Monthly Archives: February 2013


February 22 2013

All is quiet now, except for the breath of the fire. The crest, the hills beyond, even the sky, have been relieved of color and sit dormant in the landscape not a whisper issuing from their pale grays.

The vacuum cleaner had its say earlier, along with the washer and dryer; yet even they were briefly silenced by a blown fuse. The chop, chop, chop of stainless steel blades which, for half an hour, argued with cauliflower, broccoli, shallots and an apple, now lay mute in the drawer, the ingredients simmered and lullabied into soup.

Conversation and laughter shared with friends to and from the Friday market most likely still echo somewhere in the valley, along with the vendors urgings, the slick swish of ice beneath the glistening fish, the gasp of pastries as they were lowered into their box. The air itself, still all day, yet far from silent, spoke to us in rare frigid terms, icy tongues licking at lungs, the sun useless in its bed of blue.

Even Joel has stopped wheezing for a while, his bronchial cough napping quietly along with him on the couch. I read the manual to my new digital piano hearing notes yet to be played, the strains of yesterday’s refrain perhaps harmonizing with today’s laughter. If I’m lucky their echo will visit me later when, as it always does, silence slips away as soundlessly as it arrived.



February 17 2013                    (For Kevin and Patty)

As it turned out, we cooked the artichokes for dinner on Valentine’s Day. Joel’s cold had turned to a nasty, wheezing cough and the cartilage on the rim of my right ear was so sore it was keeping me awake at night. So, in the afternoon we walked into the village to Dr. L’s surgery.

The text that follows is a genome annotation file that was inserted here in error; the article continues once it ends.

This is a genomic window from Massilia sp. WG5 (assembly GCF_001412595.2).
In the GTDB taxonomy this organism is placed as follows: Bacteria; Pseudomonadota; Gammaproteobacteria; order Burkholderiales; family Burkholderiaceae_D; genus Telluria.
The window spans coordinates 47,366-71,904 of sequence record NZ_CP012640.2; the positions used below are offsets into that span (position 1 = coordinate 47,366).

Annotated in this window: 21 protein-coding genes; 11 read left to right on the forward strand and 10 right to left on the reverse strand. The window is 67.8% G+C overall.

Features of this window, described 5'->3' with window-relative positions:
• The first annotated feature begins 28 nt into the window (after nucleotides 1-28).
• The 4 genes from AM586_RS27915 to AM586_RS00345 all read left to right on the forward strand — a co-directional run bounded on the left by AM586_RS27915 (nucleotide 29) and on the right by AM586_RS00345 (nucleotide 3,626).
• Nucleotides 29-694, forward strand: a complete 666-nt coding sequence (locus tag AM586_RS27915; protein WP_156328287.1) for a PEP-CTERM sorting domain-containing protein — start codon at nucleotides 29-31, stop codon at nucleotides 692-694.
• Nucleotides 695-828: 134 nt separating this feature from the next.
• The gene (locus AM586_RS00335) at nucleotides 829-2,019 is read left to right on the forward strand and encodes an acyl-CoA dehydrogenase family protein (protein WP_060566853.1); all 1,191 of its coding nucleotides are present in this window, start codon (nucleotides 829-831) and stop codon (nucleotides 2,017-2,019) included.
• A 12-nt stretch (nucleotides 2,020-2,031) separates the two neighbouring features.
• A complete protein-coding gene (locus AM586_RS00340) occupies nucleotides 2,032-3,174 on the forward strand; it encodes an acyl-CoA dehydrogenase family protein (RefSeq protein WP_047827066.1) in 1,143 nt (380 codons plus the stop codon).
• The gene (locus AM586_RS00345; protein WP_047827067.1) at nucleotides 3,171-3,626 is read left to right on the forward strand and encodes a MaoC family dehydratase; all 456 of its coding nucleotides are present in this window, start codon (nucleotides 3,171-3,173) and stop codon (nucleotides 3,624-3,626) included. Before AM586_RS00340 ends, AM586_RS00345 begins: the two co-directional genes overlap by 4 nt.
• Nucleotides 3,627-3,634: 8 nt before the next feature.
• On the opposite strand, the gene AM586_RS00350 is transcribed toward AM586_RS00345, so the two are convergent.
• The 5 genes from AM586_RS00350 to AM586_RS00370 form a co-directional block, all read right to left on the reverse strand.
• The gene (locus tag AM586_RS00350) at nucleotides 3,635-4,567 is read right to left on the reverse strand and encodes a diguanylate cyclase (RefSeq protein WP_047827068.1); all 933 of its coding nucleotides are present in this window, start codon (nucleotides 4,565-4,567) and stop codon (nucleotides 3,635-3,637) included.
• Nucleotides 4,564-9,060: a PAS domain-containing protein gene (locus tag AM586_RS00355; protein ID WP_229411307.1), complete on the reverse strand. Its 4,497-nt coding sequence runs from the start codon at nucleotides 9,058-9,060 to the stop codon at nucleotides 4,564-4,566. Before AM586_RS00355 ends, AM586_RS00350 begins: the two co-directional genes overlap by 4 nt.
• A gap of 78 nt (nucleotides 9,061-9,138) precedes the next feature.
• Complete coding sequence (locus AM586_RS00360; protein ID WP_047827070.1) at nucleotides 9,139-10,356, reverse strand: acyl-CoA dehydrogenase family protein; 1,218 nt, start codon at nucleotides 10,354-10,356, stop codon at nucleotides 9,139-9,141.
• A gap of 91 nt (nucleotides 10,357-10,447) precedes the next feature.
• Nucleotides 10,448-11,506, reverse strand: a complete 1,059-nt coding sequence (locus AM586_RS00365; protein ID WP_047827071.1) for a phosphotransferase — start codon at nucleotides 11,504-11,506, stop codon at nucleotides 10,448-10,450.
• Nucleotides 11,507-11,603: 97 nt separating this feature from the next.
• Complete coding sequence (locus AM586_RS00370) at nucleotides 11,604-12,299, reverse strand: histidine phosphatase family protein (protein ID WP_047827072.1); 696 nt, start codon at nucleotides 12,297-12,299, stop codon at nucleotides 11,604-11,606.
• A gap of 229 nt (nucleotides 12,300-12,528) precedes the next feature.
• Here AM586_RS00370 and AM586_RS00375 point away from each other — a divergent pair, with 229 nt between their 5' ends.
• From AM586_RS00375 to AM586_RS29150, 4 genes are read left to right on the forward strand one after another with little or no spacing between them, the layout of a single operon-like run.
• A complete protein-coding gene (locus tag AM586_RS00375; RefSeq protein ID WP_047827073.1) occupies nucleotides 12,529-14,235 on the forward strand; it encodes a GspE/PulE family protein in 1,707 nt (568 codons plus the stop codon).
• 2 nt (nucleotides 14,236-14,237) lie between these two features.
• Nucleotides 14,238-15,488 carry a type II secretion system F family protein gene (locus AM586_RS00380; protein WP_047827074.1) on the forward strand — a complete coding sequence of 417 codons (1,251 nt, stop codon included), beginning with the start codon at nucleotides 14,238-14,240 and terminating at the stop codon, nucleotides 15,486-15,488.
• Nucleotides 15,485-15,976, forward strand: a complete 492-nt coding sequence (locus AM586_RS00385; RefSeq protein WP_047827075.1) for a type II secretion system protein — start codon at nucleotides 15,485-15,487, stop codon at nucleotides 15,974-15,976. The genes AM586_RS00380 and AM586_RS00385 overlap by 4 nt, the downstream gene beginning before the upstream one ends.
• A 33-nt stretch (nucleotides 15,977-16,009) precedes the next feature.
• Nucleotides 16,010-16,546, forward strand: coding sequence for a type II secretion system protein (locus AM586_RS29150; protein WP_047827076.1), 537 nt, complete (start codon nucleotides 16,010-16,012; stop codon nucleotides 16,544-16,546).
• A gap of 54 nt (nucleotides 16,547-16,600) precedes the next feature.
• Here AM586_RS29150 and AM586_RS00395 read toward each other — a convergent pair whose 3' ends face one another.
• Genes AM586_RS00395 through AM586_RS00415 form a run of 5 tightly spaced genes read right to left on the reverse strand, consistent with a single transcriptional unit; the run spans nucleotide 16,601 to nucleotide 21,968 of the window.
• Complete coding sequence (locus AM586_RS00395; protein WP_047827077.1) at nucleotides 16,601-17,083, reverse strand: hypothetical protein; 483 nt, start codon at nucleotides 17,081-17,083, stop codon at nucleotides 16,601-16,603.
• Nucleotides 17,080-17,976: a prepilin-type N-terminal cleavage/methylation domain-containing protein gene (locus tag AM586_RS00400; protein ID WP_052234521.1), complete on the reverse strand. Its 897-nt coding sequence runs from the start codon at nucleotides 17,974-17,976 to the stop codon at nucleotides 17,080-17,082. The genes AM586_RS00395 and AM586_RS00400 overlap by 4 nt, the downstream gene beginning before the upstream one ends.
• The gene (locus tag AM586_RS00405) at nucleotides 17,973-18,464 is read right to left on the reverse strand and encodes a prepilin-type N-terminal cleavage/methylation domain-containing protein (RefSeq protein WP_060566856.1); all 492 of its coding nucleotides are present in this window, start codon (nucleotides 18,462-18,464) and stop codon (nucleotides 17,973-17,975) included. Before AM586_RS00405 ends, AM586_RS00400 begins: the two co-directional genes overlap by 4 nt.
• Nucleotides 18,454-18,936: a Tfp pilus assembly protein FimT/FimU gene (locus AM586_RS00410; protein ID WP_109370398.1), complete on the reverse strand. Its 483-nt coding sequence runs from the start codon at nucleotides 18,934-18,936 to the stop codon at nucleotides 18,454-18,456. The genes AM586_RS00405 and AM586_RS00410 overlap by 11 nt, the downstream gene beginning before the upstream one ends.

We’d been to him a year and half ago when I was suffering from a sinus infection, so we were well aware of what a great character he is. He trained in Boston at one point and so his English is superb, especially as it comes with an accent to rival Peter Seller’s Inspector Clouseau.

He checked Joel first. A dab-hand with the stethoscope, he diagnosed mild bronchitis in the lower right lung and then began his typically nonchalant list of optional cures, advising against antibiotics unless Joel eventually found it difficult to breath – pronounced ‘breeze’ – and in Joel’s case, to breeze is to wheeze. Dr. L continued with his list: he could prescribe something to stop the cough at night but recommended lots of fluids to promote expectoration during the day, “Zee French,” he said, “Are great believers in zee spitting.”

Then it was on to my ear, which, upon examination he exclaimed, “Zees eez very interesting,” as he squeezed the painful area between his fingers causing me to exclaim, “Zat hurts.”  Have you zee gout? he asked. To which I replied, “Pleeze, I don’t drink.” Turns out I have a ‘crystal’ under zee skin caused by an accumulation of uric acid. Cause unknown. He said the only way to get rid of it was to cut it out and course zair would be a lot of blood for two or zree minutes. And it would probably come back anyway. He asked if I believed in God, to which I somewhat indignantly replied, “Non,” and was rewarded with the gaelic shrug and his pronouncement that “in zat case zair is no ‘ope.”

But back to the artichokes, literally; before we left for our doctor appointment the fire, rich with embers, was beginning to die down and rather than stoke it we decided to bury the artichokes in it and let them roast until our return.